Whether it is with our toddlers or teens, we all know what it is like to witness big feelings completely overwhelm our kids. This isn’t just because life can be overwhelming and stressful (though it certainly can be). It is also because the cortex, the part of our kids’ brains that helps them manage big feelings, is under construction from early childhood through adolescence. This means that as their brains grow and develop, emotional storms are just more likely to take over.
If we are honest, we all wish sometimes that we could just put our kid’s growth on auto pilot and just wait for their cortex to develop on its own. Instead, when it comes to emotional regulation, kids need coaching to learn how to settle their bodies, name their emotions, and consider what to do with them. It’s helpful to remember, “Whatever the brain does a lot is what the brain gets good at.”
Big feelings are certainly messy, frustrating, and overwhelming sometimes – for both kids and adults alike. They are also an important part of being human.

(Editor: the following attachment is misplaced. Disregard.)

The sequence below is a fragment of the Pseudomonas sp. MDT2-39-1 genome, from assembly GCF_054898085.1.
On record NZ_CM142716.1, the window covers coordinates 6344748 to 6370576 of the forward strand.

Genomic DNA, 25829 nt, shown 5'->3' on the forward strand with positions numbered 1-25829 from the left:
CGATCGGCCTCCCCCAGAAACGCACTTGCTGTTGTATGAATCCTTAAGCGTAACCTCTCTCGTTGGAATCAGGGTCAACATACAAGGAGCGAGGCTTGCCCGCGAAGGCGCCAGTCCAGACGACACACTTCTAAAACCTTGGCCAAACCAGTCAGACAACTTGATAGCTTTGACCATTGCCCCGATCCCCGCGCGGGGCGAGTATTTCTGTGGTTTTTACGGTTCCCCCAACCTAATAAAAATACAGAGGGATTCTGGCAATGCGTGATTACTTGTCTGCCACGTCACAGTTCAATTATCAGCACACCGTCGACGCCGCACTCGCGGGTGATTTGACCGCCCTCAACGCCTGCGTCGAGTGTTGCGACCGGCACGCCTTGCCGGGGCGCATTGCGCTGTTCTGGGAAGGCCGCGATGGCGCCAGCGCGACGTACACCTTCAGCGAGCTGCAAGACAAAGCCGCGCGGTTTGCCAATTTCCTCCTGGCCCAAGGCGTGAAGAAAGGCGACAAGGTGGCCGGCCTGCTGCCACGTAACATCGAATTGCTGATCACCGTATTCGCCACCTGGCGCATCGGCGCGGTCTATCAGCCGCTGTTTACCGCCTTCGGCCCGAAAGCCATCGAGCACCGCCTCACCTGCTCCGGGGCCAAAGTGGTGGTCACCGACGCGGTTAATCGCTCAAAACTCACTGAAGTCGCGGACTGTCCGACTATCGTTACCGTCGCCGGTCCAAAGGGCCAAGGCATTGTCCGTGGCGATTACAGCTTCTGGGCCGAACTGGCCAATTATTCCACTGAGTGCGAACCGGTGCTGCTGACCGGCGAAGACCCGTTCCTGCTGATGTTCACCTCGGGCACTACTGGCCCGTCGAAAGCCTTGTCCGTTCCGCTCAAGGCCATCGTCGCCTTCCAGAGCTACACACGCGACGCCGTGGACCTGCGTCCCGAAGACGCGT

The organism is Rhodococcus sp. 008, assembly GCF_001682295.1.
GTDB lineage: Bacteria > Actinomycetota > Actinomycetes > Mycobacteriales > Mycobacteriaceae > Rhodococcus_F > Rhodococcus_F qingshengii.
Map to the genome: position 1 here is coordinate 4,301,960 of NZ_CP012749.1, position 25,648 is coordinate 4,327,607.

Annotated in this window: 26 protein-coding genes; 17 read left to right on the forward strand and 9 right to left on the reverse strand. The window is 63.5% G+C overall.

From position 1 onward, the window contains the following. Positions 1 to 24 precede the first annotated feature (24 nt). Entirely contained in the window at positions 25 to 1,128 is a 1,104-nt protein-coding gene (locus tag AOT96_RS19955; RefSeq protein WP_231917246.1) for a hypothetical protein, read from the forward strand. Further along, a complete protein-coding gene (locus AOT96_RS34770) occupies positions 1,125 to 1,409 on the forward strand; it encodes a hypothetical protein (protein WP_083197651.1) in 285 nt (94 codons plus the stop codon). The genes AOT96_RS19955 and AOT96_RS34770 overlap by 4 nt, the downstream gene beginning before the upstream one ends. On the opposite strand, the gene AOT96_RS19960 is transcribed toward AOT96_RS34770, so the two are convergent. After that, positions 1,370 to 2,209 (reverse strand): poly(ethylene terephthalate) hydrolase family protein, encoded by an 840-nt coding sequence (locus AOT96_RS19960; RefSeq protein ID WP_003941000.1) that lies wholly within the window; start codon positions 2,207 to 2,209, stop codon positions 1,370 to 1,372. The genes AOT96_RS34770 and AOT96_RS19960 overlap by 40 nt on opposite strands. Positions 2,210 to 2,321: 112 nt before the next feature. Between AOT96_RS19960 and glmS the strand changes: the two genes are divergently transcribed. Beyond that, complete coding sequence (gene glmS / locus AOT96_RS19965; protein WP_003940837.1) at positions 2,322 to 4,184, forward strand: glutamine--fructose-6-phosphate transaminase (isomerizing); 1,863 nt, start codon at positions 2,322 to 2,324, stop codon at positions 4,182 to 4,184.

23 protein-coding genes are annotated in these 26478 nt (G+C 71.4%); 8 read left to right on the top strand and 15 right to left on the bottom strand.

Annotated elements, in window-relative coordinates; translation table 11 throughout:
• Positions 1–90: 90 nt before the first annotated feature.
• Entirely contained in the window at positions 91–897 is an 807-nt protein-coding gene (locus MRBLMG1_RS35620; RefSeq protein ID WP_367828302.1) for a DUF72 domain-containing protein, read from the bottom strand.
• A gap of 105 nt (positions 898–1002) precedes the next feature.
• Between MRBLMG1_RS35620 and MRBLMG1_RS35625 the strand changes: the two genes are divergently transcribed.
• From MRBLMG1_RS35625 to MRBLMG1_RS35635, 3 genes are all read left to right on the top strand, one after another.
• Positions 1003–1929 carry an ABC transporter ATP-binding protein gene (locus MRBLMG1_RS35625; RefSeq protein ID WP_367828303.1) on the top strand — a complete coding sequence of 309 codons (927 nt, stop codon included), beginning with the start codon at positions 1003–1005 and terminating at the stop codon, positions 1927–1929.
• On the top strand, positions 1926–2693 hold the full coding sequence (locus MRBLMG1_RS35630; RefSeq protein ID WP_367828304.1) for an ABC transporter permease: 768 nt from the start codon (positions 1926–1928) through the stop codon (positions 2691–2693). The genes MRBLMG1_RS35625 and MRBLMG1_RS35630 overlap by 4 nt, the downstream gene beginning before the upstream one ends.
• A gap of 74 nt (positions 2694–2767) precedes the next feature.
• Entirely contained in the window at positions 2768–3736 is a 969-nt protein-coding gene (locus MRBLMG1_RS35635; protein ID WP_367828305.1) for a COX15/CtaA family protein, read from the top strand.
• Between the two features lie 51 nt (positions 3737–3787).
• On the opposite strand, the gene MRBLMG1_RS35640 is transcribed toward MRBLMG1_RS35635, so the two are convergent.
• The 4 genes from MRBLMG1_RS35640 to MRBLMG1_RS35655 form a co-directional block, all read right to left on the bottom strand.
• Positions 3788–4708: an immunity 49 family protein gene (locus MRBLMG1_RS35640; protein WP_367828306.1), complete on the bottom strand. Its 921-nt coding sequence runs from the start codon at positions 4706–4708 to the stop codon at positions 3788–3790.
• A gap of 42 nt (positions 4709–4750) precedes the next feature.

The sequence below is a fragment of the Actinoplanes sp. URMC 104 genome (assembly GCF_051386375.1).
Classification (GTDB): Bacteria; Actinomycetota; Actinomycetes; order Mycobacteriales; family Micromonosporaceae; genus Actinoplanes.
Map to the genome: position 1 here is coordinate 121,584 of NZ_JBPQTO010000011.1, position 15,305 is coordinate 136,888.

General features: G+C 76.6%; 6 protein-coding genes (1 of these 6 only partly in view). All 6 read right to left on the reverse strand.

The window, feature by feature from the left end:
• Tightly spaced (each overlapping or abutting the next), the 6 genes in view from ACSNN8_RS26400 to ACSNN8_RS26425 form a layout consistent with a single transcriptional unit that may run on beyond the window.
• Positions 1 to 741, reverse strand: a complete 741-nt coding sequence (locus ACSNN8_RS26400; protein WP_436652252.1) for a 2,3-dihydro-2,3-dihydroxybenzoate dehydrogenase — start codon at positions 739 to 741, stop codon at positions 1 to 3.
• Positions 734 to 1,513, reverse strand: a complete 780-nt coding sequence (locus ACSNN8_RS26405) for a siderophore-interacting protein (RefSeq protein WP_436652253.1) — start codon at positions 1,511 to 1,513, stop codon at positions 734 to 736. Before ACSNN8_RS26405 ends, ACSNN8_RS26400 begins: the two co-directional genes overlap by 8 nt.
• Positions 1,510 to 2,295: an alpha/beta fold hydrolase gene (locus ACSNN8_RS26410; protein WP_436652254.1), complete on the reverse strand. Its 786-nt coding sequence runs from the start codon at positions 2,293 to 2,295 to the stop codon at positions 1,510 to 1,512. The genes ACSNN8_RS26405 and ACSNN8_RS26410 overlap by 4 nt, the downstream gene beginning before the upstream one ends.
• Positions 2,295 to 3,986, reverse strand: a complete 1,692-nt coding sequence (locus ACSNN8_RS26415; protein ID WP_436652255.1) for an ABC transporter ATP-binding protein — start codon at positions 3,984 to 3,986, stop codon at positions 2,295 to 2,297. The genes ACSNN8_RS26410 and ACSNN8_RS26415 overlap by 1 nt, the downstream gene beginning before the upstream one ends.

Coaching, however, is not always easy. When kids are overwhelmed, their limbic brain (the seat of emotion) can easily hijack their growing cortex (the seat of executive function) and put feelings in charge instead. Experiencing and weathering these kinds of emotional storms is certainly not fun for our kids. It’s also not fun for us adults. That’s why it is so easy to respond in ways that are a mismatch for what is happening inside the brain:
The limbic-to-limbic escalation:
When our kids fly off the handle or get very overwhelmed, it is very easy to respond in kind. In other words, when their cortex jumps ship, ours does too. This is especially common when we are tired, triggered, or overwhelmed ourselves. This is when we find ourselves getting anxious, yelling, blaming, cajoling, or lamenting. Responding to our kids’ dysregulated feelings with our own rarely helps and can lead to escalating battles and power struggles.
The cortex-to-limbic missed connection:
On the other hand, in the face of big feelings it can be tempting to rush at them with our cortex. In other words, we skip right to words and problem-solving. It’s not that talking is bad (naming feelings is so helpful!) but over-relying on them during an emotional storm assumes that our kid’s cortex is engaged when it isn’t. Barraging their limbic brain with words and problem solving can lead to frustration on both sides.